Eventually, I’ll be really happy with my purchase. Until then, I’ve got the equivalent of a Christmas present that comes “Some Assembly Required” or “Needs Batteries (not included)”. What was the promising start to the weekend with my new iPhone 4S is now just a blackout period, waiting for AT&T to get their shit together.
As if the first confusing error message wasn’t enough, now AT&T/Apple have switched it to say “Turn your phone on and off to retry”. Wow, the old “Did you reboot your PC?” trick!
7 hours in, who knows how many attempts…no activation.
After 7 hours of trying, finally I have a working iPhone 4S!
On October 4th, Google announced that the Webmaster Tools/Google Analytics integration was now available to all users. The three new reports (Queries, Landing Pages, and Geographical Summary) are intended to allow site owners and content creators to monitor how well their content is indexed in Google for their keywords of interest across time, all within the Google Analytics interface. However, based on my preliminary research from the first few days of data, I have to question the current algorithm’s accuracy.
All three reports have the same format, showing Impressions in Google search, Clicks, Average Link position (Organic) and Click-through Rate (CTR). You can show this data by:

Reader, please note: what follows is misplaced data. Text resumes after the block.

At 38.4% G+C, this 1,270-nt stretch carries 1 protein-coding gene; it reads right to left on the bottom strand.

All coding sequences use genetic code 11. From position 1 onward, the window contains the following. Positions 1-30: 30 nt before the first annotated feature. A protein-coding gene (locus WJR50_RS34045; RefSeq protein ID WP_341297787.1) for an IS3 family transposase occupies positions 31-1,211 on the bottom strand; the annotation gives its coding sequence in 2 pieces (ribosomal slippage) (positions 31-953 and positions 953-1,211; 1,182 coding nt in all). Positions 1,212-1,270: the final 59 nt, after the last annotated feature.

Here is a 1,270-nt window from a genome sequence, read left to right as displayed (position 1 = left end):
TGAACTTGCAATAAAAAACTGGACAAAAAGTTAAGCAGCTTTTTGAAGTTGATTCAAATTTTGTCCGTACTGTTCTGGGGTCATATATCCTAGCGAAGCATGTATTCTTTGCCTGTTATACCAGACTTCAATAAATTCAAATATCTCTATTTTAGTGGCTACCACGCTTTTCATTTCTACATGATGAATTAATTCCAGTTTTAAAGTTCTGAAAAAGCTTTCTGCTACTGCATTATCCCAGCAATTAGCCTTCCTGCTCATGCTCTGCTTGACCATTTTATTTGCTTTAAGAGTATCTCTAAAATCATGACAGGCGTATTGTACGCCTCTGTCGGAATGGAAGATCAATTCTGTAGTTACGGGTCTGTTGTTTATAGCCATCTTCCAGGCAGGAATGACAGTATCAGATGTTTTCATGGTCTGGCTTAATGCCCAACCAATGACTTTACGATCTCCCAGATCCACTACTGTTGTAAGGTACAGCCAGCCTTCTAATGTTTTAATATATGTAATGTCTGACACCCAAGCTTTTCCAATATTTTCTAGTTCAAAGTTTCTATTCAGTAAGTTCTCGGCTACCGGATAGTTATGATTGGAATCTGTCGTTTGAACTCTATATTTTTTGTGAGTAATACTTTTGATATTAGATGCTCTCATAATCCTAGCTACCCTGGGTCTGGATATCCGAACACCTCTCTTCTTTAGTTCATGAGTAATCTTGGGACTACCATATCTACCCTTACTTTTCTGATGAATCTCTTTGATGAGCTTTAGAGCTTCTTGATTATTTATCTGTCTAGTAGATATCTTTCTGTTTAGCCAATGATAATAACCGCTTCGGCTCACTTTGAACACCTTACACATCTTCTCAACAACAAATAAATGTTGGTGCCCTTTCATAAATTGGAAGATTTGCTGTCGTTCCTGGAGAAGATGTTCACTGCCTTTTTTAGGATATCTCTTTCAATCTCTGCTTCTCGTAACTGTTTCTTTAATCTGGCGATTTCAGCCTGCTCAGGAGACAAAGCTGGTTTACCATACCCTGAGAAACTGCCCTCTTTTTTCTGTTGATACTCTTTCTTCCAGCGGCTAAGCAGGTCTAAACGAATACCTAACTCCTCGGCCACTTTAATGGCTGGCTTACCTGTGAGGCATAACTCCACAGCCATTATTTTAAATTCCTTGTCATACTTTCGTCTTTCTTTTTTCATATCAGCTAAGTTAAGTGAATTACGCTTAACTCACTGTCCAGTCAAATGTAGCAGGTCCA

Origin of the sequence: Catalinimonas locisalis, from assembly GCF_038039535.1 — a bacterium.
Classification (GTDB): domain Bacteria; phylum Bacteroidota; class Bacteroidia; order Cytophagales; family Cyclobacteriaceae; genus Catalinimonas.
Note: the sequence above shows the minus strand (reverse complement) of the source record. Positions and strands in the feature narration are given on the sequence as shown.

To avoid problems of false precision, these reports appear to round impressions to the nearest 10 for numbers less than 1000, and then to the nearest hundred when impressions are > 1000. Similarly, clicks aren’t reported when there are less than 10, although a CTR is reported…which is it Google, not enough data or is it measured precisely?
In the web analytics world, if you aren’t comfortable with imprecision and incomplete data, you’ll get burned out pretty quickly. My above example of the exact click-through rate calculated from an inexact display of clicks is a minor nitpick. However, when I see data from the table above being written into my account, I have to wonder just how precisely Google is measuring their impressions data.
The table above is from my other blog about the Duke MBA; I’m QUITE certain it doesn’t rank, on average, 8th for anything to do with female body parts! I’d be the most in demand SEO in the world if I could pull that off, without even having the words on my page. I would’ve been comfortable chalking that result up to a weird bug, had the page the query references was mangled. It turns out, they all link to the same exact blog post, the story of a current (female, naturally) student’s journey from a small town in India to attending business school. From what I can tell, the error is persistent as well, showing a small number of impressions every day.
The above example is somewhat tongue-in-cheek; obviously it’s a data error, and I’m not running a multi-million dollar e-commerce website. Heck, I’m not even paying for Google Analytics. But had I been part of the Beta test of the Google Analytics/Webmaster Tools integration, I think I would’ve provided the following comments:
I’m confident now that Google has decided to step into the paid web analytics arena that these reports will only improve over time. For now, I’ll be taking a sharp eye to the results, manually typing the queries into Google where necessary to see if I’m truly ranking where it says I am.
(And yes, I verified I don’t rank 8th for pornography terms ;))